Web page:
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Cardinal Bo slams Myanmar military for brutality in Kachin

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Cardinal Bo slams Myanmar military for brutality in Kachin

MANDALAY, Myanmar (CNS) — Myanmar’s military continues to persecute ethnic Kachin,
the predominant Christian group in a conflict-torn part of the country, as well as Rohingya Muslims, said Cardinal Charles Maung Bo of Yangon, Myanmar.

Speaking Sept. 1 at a peace forum in South Korea, Cardinal Bo said the suffering the Rohingya have endured has captured the world’s attention. He described their plight as
an “appalling scar on the conscience of my country,” reported.

Yet, he continued, other targeted groups are being overlooked as ethnic fighting rages
on in northern Myanmar, with thousands of ethnic minorities having been injured, killed and displaced.

“Villages bombed and burned, women raped, churches destroyed, villagers used as human
minesweepers and human shields,” Cardinal Bo told peace experts at the Catholic University of Korea in Seoul.

The cardinal elaborated on military air strikes in Kachin in February and a major offensive
in April that led to more than 7,000 people being displaced.

He said a searies of “wars” were being waged in Myanmar against those who espouse religious freedom by forces preaching religious intolerance and hatred.

Cardinal Bo also lamented a several violent conflicts stemming from land ownership disputes and other concerns including human trafficking, environmental degradation, drug
abuse by young people, poverty and a lack of protection of basic rights.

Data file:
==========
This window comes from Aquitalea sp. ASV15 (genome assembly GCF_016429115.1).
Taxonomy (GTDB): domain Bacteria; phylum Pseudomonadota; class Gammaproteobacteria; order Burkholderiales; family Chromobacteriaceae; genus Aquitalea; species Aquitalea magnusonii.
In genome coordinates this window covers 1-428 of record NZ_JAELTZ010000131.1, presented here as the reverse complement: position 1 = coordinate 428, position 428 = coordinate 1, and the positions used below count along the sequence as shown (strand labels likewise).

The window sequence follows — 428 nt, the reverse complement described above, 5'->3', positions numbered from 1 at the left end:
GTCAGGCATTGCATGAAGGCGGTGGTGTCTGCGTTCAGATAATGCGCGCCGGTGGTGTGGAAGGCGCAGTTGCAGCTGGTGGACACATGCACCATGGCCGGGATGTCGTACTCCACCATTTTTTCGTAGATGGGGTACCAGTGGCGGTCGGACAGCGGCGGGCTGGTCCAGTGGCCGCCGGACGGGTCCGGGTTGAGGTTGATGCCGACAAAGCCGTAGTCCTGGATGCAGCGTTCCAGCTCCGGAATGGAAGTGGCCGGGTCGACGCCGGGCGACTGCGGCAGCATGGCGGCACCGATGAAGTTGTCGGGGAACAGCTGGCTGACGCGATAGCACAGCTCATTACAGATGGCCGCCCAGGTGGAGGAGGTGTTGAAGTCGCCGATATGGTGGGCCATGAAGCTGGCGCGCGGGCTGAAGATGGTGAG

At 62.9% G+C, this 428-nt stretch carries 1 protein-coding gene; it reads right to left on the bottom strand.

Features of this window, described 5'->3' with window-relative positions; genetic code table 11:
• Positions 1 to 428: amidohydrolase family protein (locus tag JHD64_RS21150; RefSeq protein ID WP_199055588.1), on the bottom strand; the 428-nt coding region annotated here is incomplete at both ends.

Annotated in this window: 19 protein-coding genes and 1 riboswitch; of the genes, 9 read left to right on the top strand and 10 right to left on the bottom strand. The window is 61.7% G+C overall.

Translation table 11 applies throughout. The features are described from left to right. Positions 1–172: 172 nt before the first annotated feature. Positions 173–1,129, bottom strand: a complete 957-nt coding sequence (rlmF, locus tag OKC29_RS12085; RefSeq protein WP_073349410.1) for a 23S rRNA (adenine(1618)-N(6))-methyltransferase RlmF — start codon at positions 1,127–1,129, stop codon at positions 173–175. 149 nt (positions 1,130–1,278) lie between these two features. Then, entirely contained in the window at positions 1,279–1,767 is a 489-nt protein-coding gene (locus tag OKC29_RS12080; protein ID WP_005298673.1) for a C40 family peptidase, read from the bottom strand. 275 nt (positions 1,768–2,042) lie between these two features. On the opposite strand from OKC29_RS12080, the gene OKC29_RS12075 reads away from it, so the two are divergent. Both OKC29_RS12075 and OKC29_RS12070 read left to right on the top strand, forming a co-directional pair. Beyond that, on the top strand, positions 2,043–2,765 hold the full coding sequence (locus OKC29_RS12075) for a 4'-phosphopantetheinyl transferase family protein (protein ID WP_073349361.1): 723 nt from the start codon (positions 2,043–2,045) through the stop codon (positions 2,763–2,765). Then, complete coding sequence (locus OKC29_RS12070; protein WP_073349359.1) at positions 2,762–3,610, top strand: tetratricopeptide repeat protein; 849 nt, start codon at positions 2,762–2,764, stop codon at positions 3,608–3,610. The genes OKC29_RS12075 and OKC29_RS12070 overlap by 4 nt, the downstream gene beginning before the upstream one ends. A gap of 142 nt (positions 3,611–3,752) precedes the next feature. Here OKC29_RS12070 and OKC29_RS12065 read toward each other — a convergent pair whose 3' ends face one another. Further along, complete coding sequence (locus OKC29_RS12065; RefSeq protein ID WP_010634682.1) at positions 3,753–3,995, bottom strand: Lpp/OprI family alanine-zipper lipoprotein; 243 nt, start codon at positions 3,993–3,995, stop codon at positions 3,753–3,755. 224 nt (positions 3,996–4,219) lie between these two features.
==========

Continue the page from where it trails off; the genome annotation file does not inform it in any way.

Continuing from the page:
“These ‘wars’ continue even though Myanmar has moved over the past eight years through
reforms and made a fragile transition from a military dictatorship to a fragile democracy,” he said.

Sporadic fighting has occurred in the Christian stronghold of Kachin state since the country then known as Burma broke free of its colonial shackles in 1948 by gaining independence from British rule. The situation deteriorated in 2011 when some 100,000 people were displaced. Most of the state’s 1.7 million Kachins are Christians, including 116,000 Catholics.

Cardinal Bo said the military retains supreme power, especially in its control of three key
ministries, while the civilian government has little or no effective control over its activities.

This, combined with rising Buddhist nationalism and militancy, has created a
dangerous cocktail of hatred and repression that denies ethnic and religious minorities the “peace and human dignity” they deserve, he said.

Cardinal Bo is known as a staunch campaigner for reconciliation in Myanmar, where peace
negotiations with ethnic armed militias are ongoing and the Rohingya refugee crisis still is being settled.

Myanmar is facing harsh criticism over rights abuses in Rakhine state after a United Nations
fact-finding mission found the military had committed gross human rights abuses in the state.

Cardinal Bo also talked about establishing permanent peace on the Korean Peninsula amid a recent series of high-profile meetings between the leaders of South Korea, North Korea, the United States and China.

He said the dream of nuclear disarmament and denuclearization on the peninsula was possible and urged continued dialogue.

However, he added, true peace cannot be realized when North Koreans still are being
stripped of their human rights and basic freedoms.

The U.N. has described leader Kim Jong
Un’s repressive policies as crimes against humanity. In North Korea, more
than 100,000 people remain incarcerated in prison camps, subjected to the most
severe forms of torture, slave labor and abuse, in an environment where religious freedom is completely lacking.

“Peace is born from the concept of human dignity,” Cardinal Bo said.

“Every human being, including those who hate us, is made in God’s likeness. Hatred is
taught through narratives of hatred. We can also teach every human soul to love,” he added.

He said that while the respective situations in Myanmar and Korea are not exactly analogous, the principle objectives are similar.

The goal in both regions is “to build a lasting, genuine peace,” he said, adding, “human dignity must be defended and injustice and impunity confronted.”

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Editors: The original story can be found at


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